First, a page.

Starship Troopers (1998)

Pander 3 (Autumn 1998)

Starship Troopers, directed by Paul Verhoeven, screenplay by Ed Neumeier, based on the novel by Robert A. Heinlein – with Casper van Dien, Dina Meyer, Denise Richards, Jake Busey, Neil Patrick Harris, Michael Ironside – (USA, 1997).

Paul Verhoeven, dir.: Starship Troopers (1997)

A strange, circular film. How does Geoffrey Hill put it, in “Ovid in the Third Reich”?
is distant, difficult. Things happen.
Too near the ancient troughs of blood
Innocence is no earthly weapon.

There is a moment, early in the narrative, where our hero and his friends are being lectured on the duties and responsibilities of citizenship, when Dizzy – toughest girl in the football team – quotes her mother’s view that “violence never solves anything.” The one-armed veteran who is their teacher (Michael Ironside, skewed sideways from his villainous role in Total Recall) refutes this brutally with the example of Hiroshima, where violence did solve – or at least end – something. Things, after all, happen. After that, the film’s “issues” are discussed in terms of surface violence and omnipresent irony.

Paul Verhoeven’s decision to make his version of Robert Heinlein’s classic, Hugo-award winning militaristic tract so overtly fiction for young Nazis does, however, raise important questions. There is a sense, here, of a wiser, more experienced, Old World deconstruction of Hollywood’s fatal fondness for the authoritarian solution. I am not saying that this is a remake of Jean Renoir’s Grande Illusion, but it isn’t The Green Berets either, however much it may resemble it on the outside (I swear there is a moment when the lieutenant actually says: “Come on, you apes! Do you want to live forever?”)

Not a soapy, pious, flag-waving film – no Seven Years in Tibet here, nor is there any mistaking the relish with which the scenes of war and death were made – but not a recruiting film, either. I said above that this was fiction for young Nazis, but I should revise that to fiction about them – the Aryan look has been carefully cultivated, the crisp clean camera style resembles Leni Riefenstahl – but we should always remember that Goebbel’s favourite propaganda films were musicals and cartoons. “If they’re inside watching pretty girls, they’re not out on the streets organising,” was his working motto. The 1933 film Hitlerjunge Quex [Hitler-youth Quex], depicting the heroic life and death of a young Brownshirt, was absolute anathema to him, and that classic piece of overkill The Eternal Jew was made against his express wishes. Those were the last things he wanted his audiences thinking about. Walt Disney was his model of what a film-maker should be.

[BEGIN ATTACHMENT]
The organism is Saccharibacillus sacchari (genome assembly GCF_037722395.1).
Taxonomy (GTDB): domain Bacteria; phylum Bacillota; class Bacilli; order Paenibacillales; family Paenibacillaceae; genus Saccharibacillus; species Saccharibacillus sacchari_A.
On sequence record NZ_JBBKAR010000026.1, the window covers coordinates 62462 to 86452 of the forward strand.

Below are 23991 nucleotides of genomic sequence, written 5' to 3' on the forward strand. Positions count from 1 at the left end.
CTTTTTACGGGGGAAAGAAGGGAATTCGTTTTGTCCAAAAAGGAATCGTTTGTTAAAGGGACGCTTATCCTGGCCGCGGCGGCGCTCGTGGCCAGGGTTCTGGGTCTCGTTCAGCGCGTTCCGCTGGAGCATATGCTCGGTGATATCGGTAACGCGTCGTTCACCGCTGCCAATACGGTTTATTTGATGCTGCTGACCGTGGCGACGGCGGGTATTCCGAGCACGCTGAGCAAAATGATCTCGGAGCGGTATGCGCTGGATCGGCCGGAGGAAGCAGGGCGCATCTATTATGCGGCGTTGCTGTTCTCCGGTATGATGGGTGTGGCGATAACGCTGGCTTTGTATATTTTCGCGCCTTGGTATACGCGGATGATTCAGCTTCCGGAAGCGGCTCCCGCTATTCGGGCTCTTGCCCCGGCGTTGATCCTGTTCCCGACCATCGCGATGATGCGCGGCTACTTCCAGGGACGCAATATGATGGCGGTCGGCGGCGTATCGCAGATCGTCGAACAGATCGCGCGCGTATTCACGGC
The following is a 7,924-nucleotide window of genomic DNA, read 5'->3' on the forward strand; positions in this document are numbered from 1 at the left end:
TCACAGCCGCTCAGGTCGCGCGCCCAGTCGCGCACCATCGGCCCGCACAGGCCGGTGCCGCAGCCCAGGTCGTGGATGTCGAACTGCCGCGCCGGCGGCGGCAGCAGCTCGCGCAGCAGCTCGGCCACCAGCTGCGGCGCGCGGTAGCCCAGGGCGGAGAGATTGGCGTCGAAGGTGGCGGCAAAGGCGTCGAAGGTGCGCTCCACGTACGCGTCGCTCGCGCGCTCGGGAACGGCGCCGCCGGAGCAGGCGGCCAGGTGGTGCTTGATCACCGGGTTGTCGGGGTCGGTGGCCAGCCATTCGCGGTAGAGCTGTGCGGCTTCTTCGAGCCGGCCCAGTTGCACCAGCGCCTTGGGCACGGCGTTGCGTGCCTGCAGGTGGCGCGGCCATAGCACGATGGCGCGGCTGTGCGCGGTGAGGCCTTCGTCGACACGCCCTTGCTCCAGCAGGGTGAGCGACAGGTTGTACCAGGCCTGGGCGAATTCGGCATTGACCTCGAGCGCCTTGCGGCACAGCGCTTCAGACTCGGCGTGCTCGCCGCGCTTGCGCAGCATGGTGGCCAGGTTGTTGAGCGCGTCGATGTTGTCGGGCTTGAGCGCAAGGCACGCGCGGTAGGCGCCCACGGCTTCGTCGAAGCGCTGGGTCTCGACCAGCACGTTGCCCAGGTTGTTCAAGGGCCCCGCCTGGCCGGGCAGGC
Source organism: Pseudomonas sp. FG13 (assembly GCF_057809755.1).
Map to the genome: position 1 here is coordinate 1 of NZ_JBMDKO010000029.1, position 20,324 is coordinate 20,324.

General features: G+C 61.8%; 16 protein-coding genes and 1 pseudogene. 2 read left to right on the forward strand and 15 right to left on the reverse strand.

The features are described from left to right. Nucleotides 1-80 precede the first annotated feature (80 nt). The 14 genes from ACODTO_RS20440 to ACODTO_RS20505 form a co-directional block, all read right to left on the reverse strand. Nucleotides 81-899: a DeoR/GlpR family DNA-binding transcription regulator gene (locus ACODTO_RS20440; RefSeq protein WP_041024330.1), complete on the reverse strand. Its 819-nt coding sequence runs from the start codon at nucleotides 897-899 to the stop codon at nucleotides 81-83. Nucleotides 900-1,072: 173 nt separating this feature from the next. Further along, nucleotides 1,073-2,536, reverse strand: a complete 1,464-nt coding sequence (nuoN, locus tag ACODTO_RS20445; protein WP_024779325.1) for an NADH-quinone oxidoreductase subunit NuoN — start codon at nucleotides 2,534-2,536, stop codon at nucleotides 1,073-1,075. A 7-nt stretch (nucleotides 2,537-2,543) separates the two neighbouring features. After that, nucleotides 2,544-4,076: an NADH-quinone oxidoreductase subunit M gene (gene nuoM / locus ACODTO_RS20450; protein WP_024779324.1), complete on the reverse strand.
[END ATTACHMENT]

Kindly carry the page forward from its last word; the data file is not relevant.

On the surface, then, Verhoeven’s film is great fun: one wham-bam fire-fight after another; crisp young cheeks tucked into uniform blues; cute-as-a-button killers sharing cocktails after the senior prom. There are plenty of good gags, too. I single out the scene where Government scientists, led by a sinister Gestapo version of Doogie Howser, M.D., are “probing” the brain-bug’s motives near the end of the film – with chain-saws and drills, and the huge word CENSORED plastered over the bloodiest bits. Nazi aesthetes, too, thought a tarpaulin as good as a feast.

You can get away with anything nowadays if you look clever enough as you do it, but Verhoeven must be aware of the dangerous territory he is entering when he ventures into the subject of his own country’s love-hate relationship with Nazism. Holland could supply 25,000 volunteers for the Russian front as late as 1944, and the Dutch and Flemish were always particularly susceptible to myths of blond superiority. Why does he do it then? Perhaps because only he can. It wouldn’t be worth doing if it were mere historical reconstruction, but of course these things never are: a Nazi is any bully in a black coat who can shoot you if you get out of line, and American iconography is so full of them.

Samuel R. Delany, in a classic essay about the original (1959) novel, attempted to excuse its appalling attitudes and implications by pointing out that its hero is black, and yet the fact is only intimated a couple of hundred pages into the story, thus adroitly subverting the racial stereotypes of that era. Does what I am saying in defence of the ideology (setting aside for the moment the superb craftsmanship) of Verhoeven’s film have the same air of special pleading? I think not.

It is clever. It works. It may sidestep the issues its ironies raise, but that’s no reason for us to do so. We have eyes, we have brains, we can think. Hollywood is, after all, a kind of barometer. The paranoid scenarios of films such as Airforce One and The Peacemaker show a state of psychosis in the American mind that should worry all of us. Starship Troopers is, by contrast, a wakeup call. The question is, are we ready for the burden of citizenship?


Pander 3 (1998): 21-22.

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Pander 3 (1998)

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